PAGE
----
Higher vitamin E levels associated with lower mortality in men over 19 year period
The results of a large study of older male smokers, published in the November, 2006 issue of the American Journal of Clinical Nutrition, revealed that having higher blood levels of vitamin E is associated with a reduced risk of dying from all causes as well as specific causes including cardiovascular disease and cancer during a 19 year follow-up period.
Researchers at the National Cancer Institute in Bethesda, Maryland, in collaboration with the National Public Health Institute in Helsinki, Finland, evaluated data from participants in the Alpha-Tocopherol, Beta-Carotene Cancer Prevention (ATBC) Study, which enrolled 29,133 male smokers aged 50 to 69 who resided in Finland. Blood samples collected from 29,092 participants upon enrollment were analyzed for alpha-tocopherol (vitamin E), beta-carotene, retinol, and cholesterol levels.
Mortality was tracked for up to 19 years of follow-up, during which there were 4,518 deaths from cancer, 5,776 deaths from cardiovascular disease, and 3,002 deaths from other causes. Men whose serum alpha-tocopherol levels were in the highest one-fifth of participants had an 18 percent lower risk of death from all causes than those in the lowest fifth. The risk of dying from cancer was 21 percent lower, that of cardiovascular disease was 19 percent lower, and the risk of death from other causes was 30 percent lower for men in the top fifth compared to those whose vitamin E levels were lowest. Among cancer deaths, the risk of dying from prostate cancer was reduced by 32 percent and lung cancer by 21 percent for men in the highest group. Reductions in mortality risk were associated with values of up to 13 to 14 milligrams alpha-tocopherol per liter, which is within the normal range.
"Our findings support a more robust role for circulating alpha-tocopherol in overall, cancer, and cardiovascular disease mortality than was suggested by previous studies," the authors write. In their discussion, they note the discrepancies between their findings and those of previous trials concerning the effect of supplementing with vitamin E on mortality, and observe that high doses of alpha-tocopherol given alone reduce plasma concentrations of gamma and delta tocopherols, which might help explain results that found little or no benefit for vitamin E.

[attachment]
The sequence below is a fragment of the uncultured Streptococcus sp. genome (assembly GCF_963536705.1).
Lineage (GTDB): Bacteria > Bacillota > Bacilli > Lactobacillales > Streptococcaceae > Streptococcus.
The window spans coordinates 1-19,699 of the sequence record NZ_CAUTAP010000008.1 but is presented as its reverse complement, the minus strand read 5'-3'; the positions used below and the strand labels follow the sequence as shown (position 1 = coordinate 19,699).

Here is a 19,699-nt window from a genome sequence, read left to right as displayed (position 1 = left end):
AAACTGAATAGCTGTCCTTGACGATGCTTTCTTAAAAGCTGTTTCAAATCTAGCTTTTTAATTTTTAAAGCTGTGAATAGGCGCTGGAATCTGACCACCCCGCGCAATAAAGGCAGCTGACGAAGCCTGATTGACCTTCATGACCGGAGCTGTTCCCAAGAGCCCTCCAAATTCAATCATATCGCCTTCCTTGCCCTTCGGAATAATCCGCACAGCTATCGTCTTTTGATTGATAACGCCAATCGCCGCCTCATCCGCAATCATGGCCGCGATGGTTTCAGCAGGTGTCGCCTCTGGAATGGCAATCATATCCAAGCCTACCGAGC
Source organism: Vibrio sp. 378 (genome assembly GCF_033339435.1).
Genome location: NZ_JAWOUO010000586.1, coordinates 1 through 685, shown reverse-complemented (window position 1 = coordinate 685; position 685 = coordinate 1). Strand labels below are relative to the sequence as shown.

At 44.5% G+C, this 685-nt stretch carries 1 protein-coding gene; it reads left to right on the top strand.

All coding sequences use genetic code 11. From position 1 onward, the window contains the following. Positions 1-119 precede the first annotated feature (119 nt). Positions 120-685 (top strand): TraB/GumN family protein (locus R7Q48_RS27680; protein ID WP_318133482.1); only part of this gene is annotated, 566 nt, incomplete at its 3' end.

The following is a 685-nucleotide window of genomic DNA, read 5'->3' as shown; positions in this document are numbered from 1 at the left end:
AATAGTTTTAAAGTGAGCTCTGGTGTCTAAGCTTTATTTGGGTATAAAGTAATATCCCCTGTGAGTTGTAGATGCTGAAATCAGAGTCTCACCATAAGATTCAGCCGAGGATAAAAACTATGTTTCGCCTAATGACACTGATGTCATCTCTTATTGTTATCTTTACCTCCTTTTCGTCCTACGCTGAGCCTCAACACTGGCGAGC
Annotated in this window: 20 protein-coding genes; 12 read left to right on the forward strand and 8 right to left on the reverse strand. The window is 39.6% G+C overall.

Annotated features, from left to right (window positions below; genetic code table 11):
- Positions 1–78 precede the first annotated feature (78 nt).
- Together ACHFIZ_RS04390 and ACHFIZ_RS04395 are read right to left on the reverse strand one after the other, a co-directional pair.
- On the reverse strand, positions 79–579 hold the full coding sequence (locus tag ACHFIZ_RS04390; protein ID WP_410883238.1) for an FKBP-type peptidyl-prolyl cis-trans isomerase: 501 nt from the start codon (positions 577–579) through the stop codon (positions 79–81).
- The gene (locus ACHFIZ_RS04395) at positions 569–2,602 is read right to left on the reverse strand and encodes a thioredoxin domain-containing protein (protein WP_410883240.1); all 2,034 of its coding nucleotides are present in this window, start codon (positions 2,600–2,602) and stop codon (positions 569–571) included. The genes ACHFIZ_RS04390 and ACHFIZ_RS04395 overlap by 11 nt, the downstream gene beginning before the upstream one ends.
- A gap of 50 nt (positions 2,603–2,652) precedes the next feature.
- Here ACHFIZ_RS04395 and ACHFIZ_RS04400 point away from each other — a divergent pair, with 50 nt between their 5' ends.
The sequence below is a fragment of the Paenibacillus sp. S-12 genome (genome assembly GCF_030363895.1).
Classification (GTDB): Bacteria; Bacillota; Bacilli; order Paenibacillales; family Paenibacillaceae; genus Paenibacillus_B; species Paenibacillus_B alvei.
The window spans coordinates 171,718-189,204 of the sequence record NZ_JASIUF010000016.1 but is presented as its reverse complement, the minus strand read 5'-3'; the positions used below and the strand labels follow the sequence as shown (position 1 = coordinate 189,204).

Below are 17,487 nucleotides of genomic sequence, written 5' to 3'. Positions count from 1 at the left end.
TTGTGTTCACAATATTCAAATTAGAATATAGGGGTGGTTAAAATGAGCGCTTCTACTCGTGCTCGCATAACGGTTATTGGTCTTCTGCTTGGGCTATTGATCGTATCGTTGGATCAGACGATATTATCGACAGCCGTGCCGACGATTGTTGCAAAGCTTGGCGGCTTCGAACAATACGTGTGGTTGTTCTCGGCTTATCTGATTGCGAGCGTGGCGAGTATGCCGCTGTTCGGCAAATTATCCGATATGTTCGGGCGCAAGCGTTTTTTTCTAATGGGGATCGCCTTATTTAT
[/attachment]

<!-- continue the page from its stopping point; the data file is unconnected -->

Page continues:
In an accompanying editorial, Maret G. Traber of the Linus Pauling Institute writes that only 12 milligrams per day vitamin E was estimated to result in serum levels within the middle range of participants in the ATBC study. However," Dr Traber notes, "12 mg vitamin E is an amount that is greater than that estimated to be consumed by 93% of men and 96% of women in the United States." She suggests that "the vitamin E recommended dietary allowance of 15 milligrams per day may yield optimal serum concentrations to achieve significant reductions in chronic disease mortality. However, 15 mg/d may be a vitamin E intake that is achieved only with supplements, given the dietary habits of most Americans and the observation that vitamin E–rich food sources are less popular foods."
Novel approaches are urgently needed that reverse, suppress, or prevent lung cancer development (van Zandwijk N 2005). Early detection offers the best chance for long-term survival (Saba NF et al 2005). The conventional choices of treatment include surgery, chemotherapy, and radiotherapy and depend on the type and stage of the cancer (European Lung Cancer Working Party 2006). Irrespective of the treatment method used, complementary therapy, such as nutritional supplementation and the use of bioresponse modifiers, is an important addition to traditional treatment that could help control symptoms, enhance quality of life, and improve overall survival (Jatoi A et al 2005b).
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